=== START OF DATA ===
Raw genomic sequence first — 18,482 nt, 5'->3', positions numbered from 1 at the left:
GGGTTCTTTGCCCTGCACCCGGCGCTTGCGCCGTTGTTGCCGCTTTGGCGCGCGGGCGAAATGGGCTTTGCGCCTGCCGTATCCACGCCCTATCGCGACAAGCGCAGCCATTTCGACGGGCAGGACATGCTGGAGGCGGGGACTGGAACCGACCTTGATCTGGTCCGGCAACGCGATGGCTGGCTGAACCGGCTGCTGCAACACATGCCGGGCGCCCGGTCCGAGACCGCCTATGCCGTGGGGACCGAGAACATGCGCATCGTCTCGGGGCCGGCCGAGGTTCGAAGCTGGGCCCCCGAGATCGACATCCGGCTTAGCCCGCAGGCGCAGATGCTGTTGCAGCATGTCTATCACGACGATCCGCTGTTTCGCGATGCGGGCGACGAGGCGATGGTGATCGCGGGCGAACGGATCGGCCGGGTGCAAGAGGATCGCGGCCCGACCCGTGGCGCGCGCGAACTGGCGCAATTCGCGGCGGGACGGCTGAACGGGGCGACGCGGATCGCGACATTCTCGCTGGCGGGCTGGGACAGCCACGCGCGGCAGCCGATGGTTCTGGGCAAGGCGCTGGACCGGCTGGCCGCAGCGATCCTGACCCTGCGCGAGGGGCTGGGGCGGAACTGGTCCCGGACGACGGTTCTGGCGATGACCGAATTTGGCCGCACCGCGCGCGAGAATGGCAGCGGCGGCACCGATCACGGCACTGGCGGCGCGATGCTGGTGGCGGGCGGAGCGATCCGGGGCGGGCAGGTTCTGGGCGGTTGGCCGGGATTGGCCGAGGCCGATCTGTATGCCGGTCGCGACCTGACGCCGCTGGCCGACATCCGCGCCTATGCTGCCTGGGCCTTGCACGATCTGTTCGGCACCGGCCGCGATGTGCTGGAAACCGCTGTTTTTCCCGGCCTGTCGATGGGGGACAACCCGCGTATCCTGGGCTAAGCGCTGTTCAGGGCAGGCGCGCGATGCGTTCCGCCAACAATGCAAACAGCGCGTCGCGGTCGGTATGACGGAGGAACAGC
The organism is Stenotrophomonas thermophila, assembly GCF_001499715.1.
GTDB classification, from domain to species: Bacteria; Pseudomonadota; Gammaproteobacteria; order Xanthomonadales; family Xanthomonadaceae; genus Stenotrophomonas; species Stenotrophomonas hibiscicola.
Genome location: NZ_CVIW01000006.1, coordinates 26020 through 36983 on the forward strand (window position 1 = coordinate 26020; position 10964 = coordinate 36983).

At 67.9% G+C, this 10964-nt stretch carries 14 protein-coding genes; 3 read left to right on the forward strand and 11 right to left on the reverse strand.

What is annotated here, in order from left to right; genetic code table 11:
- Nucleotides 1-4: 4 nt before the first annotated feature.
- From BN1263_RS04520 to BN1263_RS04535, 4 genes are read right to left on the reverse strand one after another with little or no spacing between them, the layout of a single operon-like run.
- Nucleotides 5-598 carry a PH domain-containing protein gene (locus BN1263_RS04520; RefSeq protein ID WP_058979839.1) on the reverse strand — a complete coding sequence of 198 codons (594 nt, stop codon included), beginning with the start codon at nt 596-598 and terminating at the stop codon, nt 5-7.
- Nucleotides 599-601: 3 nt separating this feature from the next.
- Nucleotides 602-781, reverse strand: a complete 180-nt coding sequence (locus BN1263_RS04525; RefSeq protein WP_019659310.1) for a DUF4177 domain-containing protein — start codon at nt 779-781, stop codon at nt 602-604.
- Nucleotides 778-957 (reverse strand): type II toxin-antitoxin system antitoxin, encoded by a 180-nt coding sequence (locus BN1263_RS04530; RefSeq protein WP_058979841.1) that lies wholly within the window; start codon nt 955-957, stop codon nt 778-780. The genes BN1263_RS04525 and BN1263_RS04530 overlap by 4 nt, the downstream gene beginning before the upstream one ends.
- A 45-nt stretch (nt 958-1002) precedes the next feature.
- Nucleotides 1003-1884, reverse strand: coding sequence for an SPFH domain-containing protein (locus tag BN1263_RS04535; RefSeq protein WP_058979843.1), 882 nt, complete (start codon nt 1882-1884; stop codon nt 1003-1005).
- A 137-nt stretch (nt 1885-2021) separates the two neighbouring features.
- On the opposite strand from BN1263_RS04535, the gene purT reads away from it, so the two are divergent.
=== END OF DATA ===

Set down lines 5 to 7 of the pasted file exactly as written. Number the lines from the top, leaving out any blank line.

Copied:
Genome location: NZ_CVIW01000006.1, coordinates 26020 through 36983 on the forward strand (window position 1 = coordinate 26020; position 10964 = coordinate 36983).

At 67.9% G+C, this 10964-nt stretch carries 14 protein-coding genes; 3 read left to right on the forward strand and 11 right to left on the reverse strand.

What is annotated here, in order from left to right; genetic code table 11: